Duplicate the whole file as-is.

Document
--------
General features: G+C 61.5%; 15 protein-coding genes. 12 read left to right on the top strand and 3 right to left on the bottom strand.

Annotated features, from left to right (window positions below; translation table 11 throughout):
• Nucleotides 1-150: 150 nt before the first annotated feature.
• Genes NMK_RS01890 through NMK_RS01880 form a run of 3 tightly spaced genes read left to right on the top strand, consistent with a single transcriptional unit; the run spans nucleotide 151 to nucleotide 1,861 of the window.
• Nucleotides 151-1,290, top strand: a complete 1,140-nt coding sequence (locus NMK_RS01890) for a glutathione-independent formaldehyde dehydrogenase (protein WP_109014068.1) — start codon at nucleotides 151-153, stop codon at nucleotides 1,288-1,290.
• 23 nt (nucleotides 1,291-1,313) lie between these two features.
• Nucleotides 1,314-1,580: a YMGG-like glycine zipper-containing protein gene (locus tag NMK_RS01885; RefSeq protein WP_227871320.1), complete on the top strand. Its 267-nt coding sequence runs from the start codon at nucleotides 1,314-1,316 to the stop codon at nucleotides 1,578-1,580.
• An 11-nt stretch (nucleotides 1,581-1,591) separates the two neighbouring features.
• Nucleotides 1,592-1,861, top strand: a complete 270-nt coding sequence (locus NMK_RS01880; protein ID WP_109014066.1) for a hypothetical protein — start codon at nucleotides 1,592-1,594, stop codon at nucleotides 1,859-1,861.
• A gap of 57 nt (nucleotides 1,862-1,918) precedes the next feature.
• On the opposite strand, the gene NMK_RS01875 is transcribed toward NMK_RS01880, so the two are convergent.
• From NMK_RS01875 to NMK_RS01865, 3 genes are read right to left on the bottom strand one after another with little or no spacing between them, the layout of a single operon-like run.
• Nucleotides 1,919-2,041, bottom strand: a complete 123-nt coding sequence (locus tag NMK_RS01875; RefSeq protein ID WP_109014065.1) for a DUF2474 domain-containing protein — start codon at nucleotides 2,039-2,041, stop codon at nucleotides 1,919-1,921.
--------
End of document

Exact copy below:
General features: G+C 61.5%; 15 protein-coding genes. 12 read left to right on the top strand and 3 right to left on the bottom strand.

Annotated features, from left to right (window positions below; translation table 11 throughout):
• Nucleotides 1-150: 150 nt before the first annotated feature.
• Genes NMK_RS01890 through NMK_RS01880 form a run of 3 tightly spaced genes read left to right on the top strand, consistent with a single transcriptional unit; the run spans nucleotide 151 to nucleotide 1,861 of the window.
• Nucleotides 151-1,290, top strand: a complete 1,140-nt coding sequence (locus NMK_RS01890) for a glutathione-independent formaldehyde dehydrogenase (protein WP_109014068.1) — start codon at nucleotides 151-153, stop codon at nucleotides 1,288-1,290.
• 23 nt (nucleotides 1,291-1,313) lie between these two features.
• Nucleotides 1,314-1,580: a YMGG-like glycine zipper-containing protein gene (locus tag NMK_RS01885; RefSeq protein WP_227871320.1), complete on the top strand. Its 267-nt coding sequence runs from the start codon at nucleotides 1,314-1,316 to the stop codon at nucleotides 1,578-1,580.
• An 11-nt stretch (nucleotides 1,581-1,591) separates the two neighbouring features.
• Nucleotides 1,592-1,861, top strand: a complete 270-nt coding sequence (locus NMK_RS01880; protein ID WP_109014066.1) for a hypothetical protein — start codon at nucleotides 1,592-1,594, stop codon at nucleotides 1,859-1,861.
• A gap of 57 nt (nucleotides 1,862-1,918) precedes the next feature.
• On the opposite strand, the gene NMK_RS01875 is transcribed toward NMK_RS01880, so the two are convergent.
• From NMK_RS01875 to NMK_RS01865, 3 genes are read right to left on the bottom strand one after another with little or no spacing between them, the layout of a single operon-like run.
• Nucleotides 1,919-2,041, bottom strand: a complete 123-nt coding sequence (locus tag NMK_RS01875; RefSeq protein ID WP_109014065.1) for a DUF2474 domain-containing protein — start codon at nucleotides 2,039-2,041, stop codon at nucleotides 1,919-1,921.